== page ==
“Can you imagine …” he said, his eyes widening, his hands holding an invisible globe, “a cook with an understanding about art, literature, communication, psychology, anthropology?! … Food is just the pretext! You understand?” -- Alessandro Porcelli
Four men took turns digging with a shovel into the red earth They spoke Mayan with eachother. One wore a straw hat and held a walking stick. The others wore baseball caps. Ears of corn, now cooked, were uncovered. They had buried them the day before.
All around was jungle, a chaos of twisting rubbery leaves and vines. The ground was damp.
To extract order from the chaos, the Mayan men prayed, a photographer snapped photos, a cameraman shot footage, the chefs took note of the corn, and I sketched furiously.
This was our first morning in the Yucatán. 4:30 in the morning to be exact. A two-hour bus ride in the dark brought us to Xocen, a village outside of Valladolid, and a thirty minute hike brought us to this jungle enclave whose periphery was strewn with plastic Coke bottles.
This was a weeklong gathering - no, an event. A session? An experience … all of the above … I never knew what to call it. Seven internationally recognized chefs came together to learn about Yucatecan cuisine and to share ideas under the aegis of Cook It Raw, the brainchild of a 51 year-old visionary chef from Trieste named Alessandro with a passion for food and cooking … and life. I was there to document it with my sketchbook.
The photographers had already snapped a hundred photos while I had only drawn a rough outline. I asked myself how I could keep up. But then I realized I was doing something different. “Free yourself!” Alessandro told me when we first met in Brooklyn in August.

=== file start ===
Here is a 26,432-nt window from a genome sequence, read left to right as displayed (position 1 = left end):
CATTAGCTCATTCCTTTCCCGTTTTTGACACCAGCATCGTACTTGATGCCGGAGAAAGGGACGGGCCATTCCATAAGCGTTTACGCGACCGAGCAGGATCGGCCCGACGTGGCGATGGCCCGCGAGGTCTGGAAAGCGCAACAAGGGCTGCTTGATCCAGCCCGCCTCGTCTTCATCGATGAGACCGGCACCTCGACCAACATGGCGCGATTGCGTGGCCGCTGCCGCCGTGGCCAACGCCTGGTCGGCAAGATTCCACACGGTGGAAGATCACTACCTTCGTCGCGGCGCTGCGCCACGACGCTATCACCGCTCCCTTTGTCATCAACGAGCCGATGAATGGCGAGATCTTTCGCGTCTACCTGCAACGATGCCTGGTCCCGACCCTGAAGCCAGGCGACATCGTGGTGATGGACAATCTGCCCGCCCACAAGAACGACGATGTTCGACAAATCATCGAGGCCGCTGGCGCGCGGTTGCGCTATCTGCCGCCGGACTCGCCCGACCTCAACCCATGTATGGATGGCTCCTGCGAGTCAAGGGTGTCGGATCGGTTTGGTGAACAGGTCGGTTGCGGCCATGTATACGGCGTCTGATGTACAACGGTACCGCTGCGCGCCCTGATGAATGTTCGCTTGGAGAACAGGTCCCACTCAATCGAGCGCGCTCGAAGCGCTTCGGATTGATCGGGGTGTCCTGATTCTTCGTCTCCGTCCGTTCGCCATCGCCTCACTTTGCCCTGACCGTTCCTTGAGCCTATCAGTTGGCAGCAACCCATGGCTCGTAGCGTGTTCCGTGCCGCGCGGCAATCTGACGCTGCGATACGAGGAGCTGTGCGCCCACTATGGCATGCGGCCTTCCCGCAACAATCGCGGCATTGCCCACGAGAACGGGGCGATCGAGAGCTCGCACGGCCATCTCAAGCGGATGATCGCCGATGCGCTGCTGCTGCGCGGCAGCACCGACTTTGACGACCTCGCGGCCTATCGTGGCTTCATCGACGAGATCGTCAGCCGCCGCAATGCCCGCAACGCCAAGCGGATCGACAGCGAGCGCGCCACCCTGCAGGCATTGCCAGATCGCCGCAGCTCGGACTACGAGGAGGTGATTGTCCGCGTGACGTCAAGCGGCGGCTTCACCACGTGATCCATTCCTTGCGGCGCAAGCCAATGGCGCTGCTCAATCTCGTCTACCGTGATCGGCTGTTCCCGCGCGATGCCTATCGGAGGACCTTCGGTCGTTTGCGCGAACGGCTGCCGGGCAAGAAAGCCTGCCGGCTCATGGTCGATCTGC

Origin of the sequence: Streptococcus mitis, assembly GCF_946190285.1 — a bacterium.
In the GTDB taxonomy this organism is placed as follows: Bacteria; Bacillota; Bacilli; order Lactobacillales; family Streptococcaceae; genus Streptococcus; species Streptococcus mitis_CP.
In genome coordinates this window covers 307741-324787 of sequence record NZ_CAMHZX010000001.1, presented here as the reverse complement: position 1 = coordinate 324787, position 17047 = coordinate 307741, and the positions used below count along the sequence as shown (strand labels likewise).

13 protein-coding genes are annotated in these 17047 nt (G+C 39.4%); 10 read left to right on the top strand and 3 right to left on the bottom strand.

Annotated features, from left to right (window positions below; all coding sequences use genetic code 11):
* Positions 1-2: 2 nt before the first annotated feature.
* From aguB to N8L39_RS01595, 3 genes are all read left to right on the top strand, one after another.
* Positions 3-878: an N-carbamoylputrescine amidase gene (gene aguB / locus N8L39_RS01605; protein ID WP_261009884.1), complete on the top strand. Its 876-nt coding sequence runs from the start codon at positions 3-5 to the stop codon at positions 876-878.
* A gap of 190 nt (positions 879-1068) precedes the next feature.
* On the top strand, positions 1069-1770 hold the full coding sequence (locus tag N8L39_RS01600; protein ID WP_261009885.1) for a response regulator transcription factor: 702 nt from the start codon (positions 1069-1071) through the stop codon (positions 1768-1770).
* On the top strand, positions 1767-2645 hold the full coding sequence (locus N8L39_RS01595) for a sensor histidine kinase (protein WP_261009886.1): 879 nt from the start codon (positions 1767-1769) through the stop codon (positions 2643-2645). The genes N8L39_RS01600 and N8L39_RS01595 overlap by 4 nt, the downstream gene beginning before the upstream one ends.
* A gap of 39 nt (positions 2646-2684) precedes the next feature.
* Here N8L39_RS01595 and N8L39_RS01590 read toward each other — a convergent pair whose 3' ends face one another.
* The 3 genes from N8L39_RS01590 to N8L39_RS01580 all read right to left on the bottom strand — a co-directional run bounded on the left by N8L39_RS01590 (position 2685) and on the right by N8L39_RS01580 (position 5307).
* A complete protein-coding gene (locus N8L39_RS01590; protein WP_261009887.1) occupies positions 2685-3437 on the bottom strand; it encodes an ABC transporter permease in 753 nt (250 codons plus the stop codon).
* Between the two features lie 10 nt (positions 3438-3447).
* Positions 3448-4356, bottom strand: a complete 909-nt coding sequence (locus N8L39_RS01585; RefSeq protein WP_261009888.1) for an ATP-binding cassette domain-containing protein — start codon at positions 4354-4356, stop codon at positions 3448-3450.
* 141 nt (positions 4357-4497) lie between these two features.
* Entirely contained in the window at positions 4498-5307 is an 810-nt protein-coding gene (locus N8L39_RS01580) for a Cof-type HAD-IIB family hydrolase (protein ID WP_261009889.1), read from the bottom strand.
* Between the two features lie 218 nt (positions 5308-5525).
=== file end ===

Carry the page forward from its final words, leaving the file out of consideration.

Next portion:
One chef was from Vancouver. One was from DC. Another was from Baltimore and two were from New York. One was from Barcelona and another was from Ireland. On the bus they discussed flavors and cooking methods. Just as illustrators might discuss inks and watercolors. Or as photographers might discuss lenses and shutter speeds.
Portraits of Samuel Beckett and James Joyce were inked on the arms of the Irish chef. He and I talked literature, James Joyce’s Ulysses in particular. The kind of creativity that produced Ulysses, I thought, might be inspiring to a chef in a kitchen keen on creating new forms of food.
We talked about language and I asked if the Irish word for salt might resemble my last name which is Hall. I had been told that Hall in Germany (from whence my ancestors came) refers to the salt mined there by ancient Celtic tribes. The Irish word for salt, alas, does not resemble my last name. But the Welsh word (halen) does!
While we mined the ruins of ancient languages, Mayan architectural ruins were not far away.
Later we visited Cocina Arte, the cooking school in Mérida. The students wore chef hats and aprons and identical black & white checkered pants. The chefs wore whatever they wanted. Blood spilled on a white plastic cutting board as a student sliced into a slab of beef. Across the room a vegetarian chef gathered greens and squash.
At a restaurant that night, where our group was being feted and fawned over, various Oaxacan and Yucatecan specialties were served. I sipped a margarita and wondered if I should be drawing. Sitting next to me was a Oaxacan painter who mentioned he was part owner of a New York restaurant - the very same Mexican restaurant I frequent in my neighborhood!
The next morning we arrived at the Tikul cacao plantation, a vast jungle tract whose wooden structures, lush greenery, and manicured wood-chip paths were a refreshing oasis from the rural squalor we witnessed on the ride there.